A new Pew Research Center survey finds widespread opposition around the world to U.S. eavesdropping. Still, America’s overall image remains mostly positive. Here are five key takeaways.
As the Tiananmen protests unfolded in 1989, most Americans wanted to show support for the pro-democracy movement. But in the years since, economic ties and economic competition have become the dominant topics between the two nations, while at the same time the relationship has become more distrustful.
Egyptians are about as unhappy with the direction of their country as they were back in spring 2010, less than a year before the revolution that toppled then President Hosni Mubarak. Today, 72% of Egyptians are dissatisfied with the country’s direction, while just 24% are satisfied.
As the EU prepares for next week’s European Parliament elections, anti-immigrant and anti-minority sentiments are running high, providing a base for anti-immigration appeals by the political Right.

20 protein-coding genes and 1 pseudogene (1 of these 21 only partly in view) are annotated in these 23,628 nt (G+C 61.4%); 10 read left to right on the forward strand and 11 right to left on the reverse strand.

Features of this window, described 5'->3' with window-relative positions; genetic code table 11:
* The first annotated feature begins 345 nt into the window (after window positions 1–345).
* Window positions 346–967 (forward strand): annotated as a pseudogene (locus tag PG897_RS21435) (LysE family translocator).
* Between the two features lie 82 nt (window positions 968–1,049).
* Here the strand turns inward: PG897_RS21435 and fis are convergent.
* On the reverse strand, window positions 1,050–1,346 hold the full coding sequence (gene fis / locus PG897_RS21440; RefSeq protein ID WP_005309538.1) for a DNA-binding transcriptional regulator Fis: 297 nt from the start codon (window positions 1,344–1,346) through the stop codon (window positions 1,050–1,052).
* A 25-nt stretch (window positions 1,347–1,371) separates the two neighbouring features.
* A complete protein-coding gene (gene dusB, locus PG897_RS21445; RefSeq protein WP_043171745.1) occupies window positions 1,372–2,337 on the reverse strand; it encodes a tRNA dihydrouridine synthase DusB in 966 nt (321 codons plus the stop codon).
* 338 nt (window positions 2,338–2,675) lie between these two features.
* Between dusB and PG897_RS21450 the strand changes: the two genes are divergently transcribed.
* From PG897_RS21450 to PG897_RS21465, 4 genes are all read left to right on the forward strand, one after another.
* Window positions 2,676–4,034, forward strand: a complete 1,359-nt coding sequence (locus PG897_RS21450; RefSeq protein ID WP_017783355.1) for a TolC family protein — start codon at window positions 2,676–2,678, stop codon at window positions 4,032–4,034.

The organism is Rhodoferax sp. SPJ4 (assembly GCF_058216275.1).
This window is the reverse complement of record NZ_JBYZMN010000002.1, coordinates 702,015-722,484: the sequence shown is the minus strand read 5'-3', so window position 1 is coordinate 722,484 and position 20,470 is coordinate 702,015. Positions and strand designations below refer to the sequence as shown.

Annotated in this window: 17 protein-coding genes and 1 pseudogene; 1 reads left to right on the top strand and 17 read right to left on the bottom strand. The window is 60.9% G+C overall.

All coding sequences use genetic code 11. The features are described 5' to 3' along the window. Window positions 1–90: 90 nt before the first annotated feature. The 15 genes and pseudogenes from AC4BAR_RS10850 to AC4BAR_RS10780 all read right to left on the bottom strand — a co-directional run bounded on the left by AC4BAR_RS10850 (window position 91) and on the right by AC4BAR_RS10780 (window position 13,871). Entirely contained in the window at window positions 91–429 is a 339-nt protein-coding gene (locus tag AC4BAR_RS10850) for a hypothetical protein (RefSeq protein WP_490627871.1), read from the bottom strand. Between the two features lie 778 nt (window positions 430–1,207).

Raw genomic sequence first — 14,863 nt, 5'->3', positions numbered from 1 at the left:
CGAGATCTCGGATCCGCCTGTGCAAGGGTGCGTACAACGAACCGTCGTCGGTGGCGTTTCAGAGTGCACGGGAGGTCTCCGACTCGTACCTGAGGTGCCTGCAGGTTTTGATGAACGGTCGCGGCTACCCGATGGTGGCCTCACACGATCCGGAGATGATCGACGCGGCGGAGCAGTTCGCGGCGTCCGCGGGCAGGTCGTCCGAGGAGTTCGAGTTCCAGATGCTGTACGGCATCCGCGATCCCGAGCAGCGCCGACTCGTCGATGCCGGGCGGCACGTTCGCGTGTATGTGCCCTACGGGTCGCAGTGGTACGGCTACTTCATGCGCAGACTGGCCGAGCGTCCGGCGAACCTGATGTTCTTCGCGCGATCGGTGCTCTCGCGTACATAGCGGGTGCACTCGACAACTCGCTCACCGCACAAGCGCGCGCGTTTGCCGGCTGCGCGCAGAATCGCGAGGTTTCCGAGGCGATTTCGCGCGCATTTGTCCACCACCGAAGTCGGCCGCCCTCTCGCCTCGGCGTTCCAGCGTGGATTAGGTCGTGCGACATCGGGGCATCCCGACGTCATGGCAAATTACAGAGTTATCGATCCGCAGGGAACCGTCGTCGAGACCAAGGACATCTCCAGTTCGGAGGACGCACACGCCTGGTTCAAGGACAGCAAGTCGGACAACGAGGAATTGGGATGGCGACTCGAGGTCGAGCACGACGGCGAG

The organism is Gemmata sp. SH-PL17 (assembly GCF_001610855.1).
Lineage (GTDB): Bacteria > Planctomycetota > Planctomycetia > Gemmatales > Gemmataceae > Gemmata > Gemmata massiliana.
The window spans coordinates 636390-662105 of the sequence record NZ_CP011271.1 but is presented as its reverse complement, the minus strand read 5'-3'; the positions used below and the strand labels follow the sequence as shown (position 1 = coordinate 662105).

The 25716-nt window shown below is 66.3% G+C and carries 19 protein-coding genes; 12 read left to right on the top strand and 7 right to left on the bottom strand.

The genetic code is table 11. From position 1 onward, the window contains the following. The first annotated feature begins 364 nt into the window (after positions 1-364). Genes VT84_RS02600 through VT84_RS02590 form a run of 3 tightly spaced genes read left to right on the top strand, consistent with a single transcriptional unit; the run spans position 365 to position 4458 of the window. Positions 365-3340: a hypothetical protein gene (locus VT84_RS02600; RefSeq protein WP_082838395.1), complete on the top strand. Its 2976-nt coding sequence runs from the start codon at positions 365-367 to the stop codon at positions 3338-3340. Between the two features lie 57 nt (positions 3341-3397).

President Obama's trip to Asia this week comes at a time when many U.S. allies in the region are concerned about China's intentions.
Europeans are consistently more liberal than Latin Americans, Asians, Africans, and Middle Easterners when it comes to judging what things are morally acceptable or not.
An international panel of scientists warned yesterday of that the world is already experiencing the effects of climate change and it will get worse -- highlighting a problem that people in many countries see as a major threat.
Americans are not the only ones who give Saudi Arabia poor marks on how the country treats its citizens: A median of just 18% across 39 countries surveyed said the Saudi government respects individual rights.
About six-in-ten Americans have a favorable view of France, much improved after tensions over Iraq in 2003.
French President Francois Hollande has been dealing with revelations of an affair he has been having with an actress, but he leads a country that has a more tolerant view than others of these matters.